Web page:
Home Blogging 1 Big Blogger Challenge: Who Do You Trust?

1 Big Blogger Challenge: Who Do You Trust?

by Ryan Biddulph

I scanned a few blog posts detailing some common blogger challenges. Google provided me with helpful fodder in detailing blogger challenges presented by various bloggers.

Varied bloggers shared how one challenge is facing seeming brick walls, nearly impossible to conquer obstacles. One blogger in particular offered the insight that brick walls are there to show how badly you want to succeed as a blogger.


That is not true.

Lived this, suffered through this, for a long, long time.

Someone blogging from a deep energy of:

  • fear
  • low self-esteem
  • not being enough
  • not having enough
  • not believing they deserve success
  • underdog syndrome
  • victim mentality

tends to offer such insight. But what if you trust this blogger? What if you deeply believe their advice? You, too, decide to agree that seemingly impossible blogging challenges signal how bad and hard you want to work to overcome the obstacle. As a pro blogger with 15,000 hours of experience spanning 12 years of my life, embodying this underdog syndrome mentality was far and away one of the worst mistakes I ever made online. I encountered years of suffering, struggle, frustration and failure because I blogged deeply from energies of fear, similar to the blogger offering the insight above. Blogging from fear scares you into working harder to succeed. But force negates. Working harder means you need to work even harder to see scant success….and the vicious cycle continues until you face your fears and stop working so darn hard.

Who do you trust? What blogging mentors do you follow? Do you vet their advice? Do you carefully observe how the blogger operates? I admittedly thought, felt and acted like the blogger above for a long time. But after being completely disgusted with my results, I faced deep fears, felt deep fears and left the underdog mentality thing in my rear view window for good.

Any seemingly big obstacle is simply deep fear in your mind. Blogging obstacles do not exist until your intimately personal fears co-create the obstacle and place this fear-illusion in front of you. Obstacles never appear to reveal how badly you want to become a pro blogger. Obstacles appear to:

  • unearth your fears for facing, feeling and releasing
  • propel you to your next stage of blogging growth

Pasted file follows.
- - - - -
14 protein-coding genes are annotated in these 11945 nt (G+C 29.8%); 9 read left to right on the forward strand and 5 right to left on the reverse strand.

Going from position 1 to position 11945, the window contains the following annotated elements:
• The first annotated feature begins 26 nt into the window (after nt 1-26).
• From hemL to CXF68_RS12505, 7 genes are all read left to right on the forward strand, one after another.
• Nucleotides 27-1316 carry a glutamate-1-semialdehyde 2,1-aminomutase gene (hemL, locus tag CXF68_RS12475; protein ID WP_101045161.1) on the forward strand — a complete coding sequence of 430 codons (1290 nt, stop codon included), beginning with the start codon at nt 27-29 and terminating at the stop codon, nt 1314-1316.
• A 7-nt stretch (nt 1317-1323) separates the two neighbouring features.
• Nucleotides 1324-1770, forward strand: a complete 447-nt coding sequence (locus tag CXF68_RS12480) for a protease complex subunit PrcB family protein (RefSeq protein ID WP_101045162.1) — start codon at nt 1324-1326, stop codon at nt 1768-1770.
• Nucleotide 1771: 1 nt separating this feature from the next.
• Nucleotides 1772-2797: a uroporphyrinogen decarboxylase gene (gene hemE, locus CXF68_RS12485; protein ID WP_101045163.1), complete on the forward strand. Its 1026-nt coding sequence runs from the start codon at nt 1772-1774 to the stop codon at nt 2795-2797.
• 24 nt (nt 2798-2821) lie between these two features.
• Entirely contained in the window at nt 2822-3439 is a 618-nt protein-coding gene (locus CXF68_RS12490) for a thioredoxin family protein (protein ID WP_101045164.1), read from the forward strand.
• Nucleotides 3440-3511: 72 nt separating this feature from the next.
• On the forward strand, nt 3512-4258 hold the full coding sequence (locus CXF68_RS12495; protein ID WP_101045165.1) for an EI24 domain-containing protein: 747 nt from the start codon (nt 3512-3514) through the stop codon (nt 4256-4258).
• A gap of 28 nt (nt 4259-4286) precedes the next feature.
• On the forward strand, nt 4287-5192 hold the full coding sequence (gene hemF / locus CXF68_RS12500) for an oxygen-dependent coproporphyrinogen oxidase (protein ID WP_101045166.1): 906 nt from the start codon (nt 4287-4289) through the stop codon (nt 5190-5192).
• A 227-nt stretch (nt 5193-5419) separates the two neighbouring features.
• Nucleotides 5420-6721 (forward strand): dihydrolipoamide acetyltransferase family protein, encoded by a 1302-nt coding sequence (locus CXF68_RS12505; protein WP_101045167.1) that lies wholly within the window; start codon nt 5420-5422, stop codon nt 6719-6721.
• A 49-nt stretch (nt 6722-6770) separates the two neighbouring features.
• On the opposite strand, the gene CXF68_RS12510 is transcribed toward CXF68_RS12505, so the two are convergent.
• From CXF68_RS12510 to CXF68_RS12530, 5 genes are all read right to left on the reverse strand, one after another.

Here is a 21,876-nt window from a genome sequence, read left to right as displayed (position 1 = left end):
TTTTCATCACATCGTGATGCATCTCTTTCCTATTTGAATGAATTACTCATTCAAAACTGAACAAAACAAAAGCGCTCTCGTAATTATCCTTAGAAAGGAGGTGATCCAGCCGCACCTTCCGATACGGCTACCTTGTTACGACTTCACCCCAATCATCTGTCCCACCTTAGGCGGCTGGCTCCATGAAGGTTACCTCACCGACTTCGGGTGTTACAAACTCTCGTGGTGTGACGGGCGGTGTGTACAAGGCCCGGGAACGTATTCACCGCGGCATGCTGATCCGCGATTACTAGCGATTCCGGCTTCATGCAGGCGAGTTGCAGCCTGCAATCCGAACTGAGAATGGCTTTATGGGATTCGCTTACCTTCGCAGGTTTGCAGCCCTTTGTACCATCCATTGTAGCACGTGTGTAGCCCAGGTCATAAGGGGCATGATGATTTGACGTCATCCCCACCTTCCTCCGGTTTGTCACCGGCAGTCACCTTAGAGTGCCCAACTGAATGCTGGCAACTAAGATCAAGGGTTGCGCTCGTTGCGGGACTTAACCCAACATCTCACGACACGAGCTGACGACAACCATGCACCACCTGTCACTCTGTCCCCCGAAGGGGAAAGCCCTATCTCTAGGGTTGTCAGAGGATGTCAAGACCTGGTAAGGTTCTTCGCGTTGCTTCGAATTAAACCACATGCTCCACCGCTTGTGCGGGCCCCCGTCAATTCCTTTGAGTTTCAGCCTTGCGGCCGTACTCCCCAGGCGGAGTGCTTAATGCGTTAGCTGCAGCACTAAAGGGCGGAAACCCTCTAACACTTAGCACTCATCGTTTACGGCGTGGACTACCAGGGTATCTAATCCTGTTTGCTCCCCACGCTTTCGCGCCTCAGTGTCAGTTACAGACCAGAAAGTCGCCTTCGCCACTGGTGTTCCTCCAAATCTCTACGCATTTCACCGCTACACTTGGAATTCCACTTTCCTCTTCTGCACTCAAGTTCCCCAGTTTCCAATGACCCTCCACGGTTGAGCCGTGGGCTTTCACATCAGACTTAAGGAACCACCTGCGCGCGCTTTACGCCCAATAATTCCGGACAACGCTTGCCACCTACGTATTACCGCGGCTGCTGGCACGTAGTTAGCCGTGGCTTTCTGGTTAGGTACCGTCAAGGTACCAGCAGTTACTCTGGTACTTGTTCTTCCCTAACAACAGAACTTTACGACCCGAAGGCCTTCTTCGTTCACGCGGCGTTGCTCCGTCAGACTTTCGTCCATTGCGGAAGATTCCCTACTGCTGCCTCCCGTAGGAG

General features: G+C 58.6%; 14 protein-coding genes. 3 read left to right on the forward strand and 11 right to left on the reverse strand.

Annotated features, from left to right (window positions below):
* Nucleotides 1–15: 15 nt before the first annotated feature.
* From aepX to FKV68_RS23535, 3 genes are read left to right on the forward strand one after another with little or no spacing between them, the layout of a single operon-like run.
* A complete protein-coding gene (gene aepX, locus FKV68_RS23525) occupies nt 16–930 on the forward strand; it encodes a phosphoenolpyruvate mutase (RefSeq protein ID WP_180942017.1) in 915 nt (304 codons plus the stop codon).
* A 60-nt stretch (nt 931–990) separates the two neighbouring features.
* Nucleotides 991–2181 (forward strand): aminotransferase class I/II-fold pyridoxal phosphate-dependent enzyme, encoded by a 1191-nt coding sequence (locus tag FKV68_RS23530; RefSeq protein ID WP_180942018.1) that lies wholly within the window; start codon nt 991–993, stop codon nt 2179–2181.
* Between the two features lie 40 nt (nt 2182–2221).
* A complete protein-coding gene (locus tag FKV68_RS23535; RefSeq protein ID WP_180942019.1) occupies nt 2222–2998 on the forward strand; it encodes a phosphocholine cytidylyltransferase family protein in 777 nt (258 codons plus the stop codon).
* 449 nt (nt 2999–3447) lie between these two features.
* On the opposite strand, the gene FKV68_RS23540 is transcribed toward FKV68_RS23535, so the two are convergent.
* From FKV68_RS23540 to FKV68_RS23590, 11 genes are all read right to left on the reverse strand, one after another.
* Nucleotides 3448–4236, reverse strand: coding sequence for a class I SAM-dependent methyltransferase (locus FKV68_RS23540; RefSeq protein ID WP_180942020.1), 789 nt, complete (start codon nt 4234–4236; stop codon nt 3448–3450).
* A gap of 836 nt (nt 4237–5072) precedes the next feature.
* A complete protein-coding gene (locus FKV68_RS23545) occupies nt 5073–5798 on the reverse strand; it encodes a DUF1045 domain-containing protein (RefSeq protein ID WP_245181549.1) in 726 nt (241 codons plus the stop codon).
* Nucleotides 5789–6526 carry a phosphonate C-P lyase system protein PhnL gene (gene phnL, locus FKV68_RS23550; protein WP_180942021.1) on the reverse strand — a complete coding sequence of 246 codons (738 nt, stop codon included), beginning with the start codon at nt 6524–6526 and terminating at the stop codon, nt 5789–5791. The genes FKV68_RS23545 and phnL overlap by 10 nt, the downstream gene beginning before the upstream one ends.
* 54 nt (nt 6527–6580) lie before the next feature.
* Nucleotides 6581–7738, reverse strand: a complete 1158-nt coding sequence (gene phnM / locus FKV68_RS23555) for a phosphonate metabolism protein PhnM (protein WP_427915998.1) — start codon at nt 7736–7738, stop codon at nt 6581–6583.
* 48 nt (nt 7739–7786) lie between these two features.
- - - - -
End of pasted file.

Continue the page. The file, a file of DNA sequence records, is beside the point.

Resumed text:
• give you opportunities to spread more love versus cowering more deeply to fear

Do any of these truths sound remotely like the advice one gave above? What sounds like a better-feeling, success-accelerating, wise piece of advice, for dissolving blogging obstacles? I am no Blogging Buddha but at least I can see partially clearly, in terms of blogging and life. Following my blogging advice tends to free bloggers from their fears. Trusting me tends to help you become a pro blogger if you put in the time, follow my advice and ride out uncomfortable moments arising during your blogging journey.

Pay close attention to pro bloggers who emit a generous vibe, who keep things simple and who embody a genuine approach. I intend to be truthful in all I do. Even if me being truthful challenges you or ruffles some feathers, my integrity forms the foundation of my blogging credibility. Flock toward honest bloggers but also pay close attention to the vibe honest bloggers emit. Some vibe deeply from fear. Honest advice offered may be tainted with a hard work consciousness, leading you down a path you do not want to take. Why work hard and struggle for 15 years when you can generously service people, face fears, be uncomfortable and go pro in 5 years?

Everything depends on who you trust as a blogging mentor.


Do you want to think, feel and act like a successful blogger?

Buy my eBook:

Creating the Mindset of a Successful Blogger

1 comment

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1 comment

Donna Merrill January 19, 2021 - 6:06 am

Hi Ryan,
During my 10 year blogging journey, I always was drawn to positive and honest people. My first attempts at blogging was a disaster because I was trying to monetize with an opt-in from another group of people. The folks were caring and nice, but not caring enough to their people who affiliated them. So I jumped out asap. This was a good lesson for me because I did chose several mentors along the way from blogging to marketing. The mentors were great. Why? Because I followed my intuition and chose them from all the good work they were doing.
Trust is so important and I’m sure many trust you. I do!


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